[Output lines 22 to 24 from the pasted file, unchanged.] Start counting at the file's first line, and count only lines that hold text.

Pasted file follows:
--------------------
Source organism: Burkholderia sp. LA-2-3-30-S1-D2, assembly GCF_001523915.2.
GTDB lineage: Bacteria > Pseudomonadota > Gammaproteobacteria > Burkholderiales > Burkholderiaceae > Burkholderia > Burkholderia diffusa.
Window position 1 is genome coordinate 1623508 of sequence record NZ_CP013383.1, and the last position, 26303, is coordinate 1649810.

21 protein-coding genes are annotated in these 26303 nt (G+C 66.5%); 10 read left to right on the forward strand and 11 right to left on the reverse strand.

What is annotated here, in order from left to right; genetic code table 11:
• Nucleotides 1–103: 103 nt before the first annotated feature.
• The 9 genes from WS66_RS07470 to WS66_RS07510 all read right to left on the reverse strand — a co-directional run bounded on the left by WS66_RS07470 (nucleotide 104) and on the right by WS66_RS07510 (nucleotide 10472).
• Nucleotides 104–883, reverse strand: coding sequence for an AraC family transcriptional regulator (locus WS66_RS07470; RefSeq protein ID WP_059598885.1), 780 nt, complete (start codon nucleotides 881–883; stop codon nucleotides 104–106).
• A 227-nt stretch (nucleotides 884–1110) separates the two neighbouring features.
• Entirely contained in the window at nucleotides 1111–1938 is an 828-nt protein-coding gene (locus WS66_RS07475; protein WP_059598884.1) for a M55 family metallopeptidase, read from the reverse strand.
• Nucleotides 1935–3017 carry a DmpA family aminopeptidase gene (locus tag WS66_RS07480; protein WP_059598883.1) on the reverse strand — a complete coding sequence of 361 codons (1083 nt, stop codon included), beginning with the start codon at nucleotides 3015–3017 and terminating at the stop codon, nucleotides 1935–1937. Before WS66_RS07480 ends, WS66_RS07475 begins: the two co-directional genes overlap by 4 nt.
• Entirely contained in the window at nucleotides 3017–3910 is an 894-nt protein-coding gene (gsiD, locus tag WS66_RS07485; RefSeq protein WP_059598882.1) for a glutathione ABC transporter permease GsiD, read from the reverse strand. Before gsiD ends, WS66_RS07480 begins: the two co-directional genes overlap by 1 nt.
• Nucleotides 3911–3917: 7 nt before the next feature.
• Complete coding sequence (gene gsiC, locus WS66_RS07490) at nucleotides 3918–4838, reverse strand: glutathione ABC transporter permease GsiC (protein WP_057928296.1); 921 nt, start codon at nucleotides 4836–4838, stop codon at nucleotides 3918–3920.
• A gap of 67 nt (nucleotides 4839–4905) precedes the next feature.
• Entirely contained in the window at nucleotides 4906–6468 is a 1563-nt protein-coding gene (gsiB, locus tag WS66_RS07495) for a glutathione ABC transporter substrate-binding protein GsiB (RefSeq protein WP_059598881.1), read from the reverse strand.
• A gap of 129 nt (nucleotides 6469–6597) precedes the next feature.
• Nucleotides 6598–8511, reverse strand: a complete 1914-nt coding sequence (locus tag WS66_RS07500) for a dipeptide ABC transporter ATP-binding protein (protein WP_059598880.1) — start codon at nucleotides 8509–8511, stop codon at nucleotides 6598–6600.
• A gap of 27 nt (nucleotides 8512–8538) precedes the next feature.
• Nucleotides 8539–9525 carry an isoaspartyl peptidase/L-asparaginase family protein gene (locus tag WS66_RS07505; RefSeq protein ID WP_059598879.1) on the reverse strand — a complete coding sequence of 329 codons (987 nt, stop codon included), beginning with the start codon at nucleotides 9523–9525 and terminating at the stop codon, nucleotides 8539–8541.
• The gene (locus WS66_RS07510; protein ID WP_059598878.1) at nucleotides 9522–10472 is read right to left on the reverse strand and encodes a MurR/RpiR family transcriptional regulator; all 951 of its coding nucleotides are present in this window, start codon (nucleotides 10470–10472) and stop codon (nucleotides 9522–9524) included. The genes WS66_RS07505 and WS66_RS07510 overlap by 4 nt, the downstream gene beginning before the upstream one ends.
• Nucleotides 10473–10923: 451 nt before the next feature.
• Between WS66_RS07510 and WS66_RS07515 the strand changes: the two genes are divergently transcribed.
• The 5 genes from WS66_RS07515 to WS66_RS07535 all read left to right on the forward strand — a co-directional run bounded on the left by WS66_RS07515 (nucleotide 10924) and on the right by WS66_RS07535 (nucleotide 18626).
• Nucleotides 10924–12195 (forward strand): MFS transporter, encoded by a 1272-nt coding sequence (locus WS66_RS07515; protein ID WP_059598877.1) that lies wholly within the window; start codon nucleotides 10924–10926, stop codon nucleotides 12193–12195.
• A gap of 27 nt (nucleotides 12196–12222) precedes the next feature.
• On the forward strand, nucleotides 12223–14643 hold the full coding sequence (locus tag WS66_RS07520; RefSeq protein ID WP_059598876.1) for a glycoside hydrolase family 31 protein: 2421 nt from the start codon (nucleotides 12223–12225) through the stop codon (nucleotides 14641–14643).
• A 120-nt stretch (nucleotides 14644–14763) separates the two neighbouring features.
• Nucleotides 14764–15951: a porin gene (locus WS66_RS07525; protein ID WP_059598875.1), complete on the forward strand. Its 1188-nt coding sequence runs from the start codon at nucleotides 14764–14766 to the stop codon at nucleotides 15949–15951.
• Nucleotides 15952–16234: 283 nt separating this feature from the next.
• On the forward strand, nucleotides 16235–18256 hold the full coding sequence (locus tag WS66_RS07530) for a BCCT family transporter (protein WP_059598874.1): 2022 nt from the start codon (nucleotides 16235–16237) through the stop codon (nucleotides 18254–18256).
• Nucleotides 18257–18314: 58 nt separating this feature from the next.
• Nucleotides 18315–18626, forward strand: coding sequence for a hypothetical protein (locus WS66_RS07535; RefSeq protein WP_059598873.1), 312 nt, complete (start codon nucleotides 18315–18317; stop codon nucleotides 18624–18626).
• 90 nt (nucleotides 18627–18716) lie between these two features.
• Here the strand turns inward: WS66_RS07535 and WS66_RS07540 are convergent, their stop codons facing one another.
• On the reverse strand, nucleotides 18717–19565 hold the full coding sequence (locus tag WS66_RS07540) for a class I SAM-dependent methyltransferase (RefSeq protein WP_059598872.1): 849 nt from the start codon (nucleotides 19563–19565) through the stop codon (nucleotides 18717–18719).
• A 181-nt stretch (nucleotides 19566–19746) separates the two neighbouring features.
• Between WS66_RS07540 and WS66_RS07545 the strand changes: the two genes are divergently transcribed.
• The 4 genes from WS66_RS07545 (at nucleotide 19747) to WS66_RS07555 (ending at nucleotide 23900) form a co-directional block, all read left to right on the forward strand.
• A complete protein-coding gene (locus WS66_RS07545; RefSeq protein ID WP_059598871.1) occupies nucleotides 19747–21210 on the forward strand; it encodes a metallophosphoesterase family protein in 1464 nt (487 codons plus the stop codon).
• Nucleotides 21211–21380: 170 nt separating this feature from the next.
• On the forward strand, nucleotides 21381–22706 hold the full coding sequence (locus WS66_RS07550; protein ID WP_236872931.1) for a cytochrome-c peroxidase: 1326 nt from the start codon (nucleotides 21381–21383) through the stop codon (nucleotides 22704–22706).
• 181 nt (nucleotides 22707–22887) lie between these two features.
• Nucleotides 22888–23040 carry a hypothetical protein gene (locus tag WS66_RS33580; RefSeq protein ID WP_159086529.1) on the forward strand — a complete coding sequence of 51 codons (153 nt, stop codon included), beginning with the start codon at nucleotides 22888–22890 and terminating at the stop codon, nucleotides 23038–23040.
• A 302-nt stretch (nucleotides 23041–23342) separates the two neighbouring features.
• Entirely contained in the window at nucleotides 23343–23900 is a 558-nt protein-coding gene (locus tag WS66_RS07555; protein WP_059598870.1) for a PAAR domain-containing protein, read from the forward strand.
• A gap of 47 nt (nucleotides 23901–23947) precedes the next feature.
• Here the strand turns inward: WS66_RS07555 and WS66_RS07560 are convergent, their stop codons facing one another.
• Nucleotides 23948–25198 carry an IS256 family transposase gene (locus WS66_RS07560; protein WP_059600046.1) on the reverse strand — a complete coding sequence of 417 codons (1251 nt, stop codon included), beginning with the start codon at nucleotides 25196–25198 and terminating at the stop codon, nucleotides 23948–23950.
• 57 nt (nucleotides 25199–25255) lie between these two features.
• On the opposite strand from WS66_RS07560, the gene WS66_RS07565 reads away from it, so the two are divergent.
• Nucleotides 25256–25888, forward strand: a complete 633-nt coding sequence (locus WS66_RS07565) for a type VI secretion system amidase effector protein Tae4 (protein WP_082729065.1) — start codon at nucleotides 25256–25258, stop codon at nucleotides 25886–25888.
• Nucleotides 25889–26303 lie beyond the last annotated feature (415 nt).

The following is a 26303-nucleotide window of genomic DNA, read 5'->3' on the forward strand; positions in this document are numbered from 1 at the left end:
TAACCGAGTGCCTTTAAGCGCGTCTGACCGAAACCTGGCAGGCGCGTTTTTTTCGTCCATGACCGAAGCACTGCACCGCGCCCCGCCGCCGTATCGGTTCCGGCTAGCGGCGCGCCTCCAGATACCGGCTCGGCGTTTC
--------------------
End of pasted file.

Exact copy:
• Nucleotides 10473–10923: 451 nt before the next feature.
• Between WS66_RS07510 and WS66_RS07515 the strand changes: the two genes are divergently transcribed.
• The 5 genes from WS66_RS07515 to WS66_RS07535 all read left to right on the forward strand — a co-directional run bounded on the left by WS66_RS07515 (nucleotide 10924) and on the right by WS66_RS07535 (nucleotide 18626).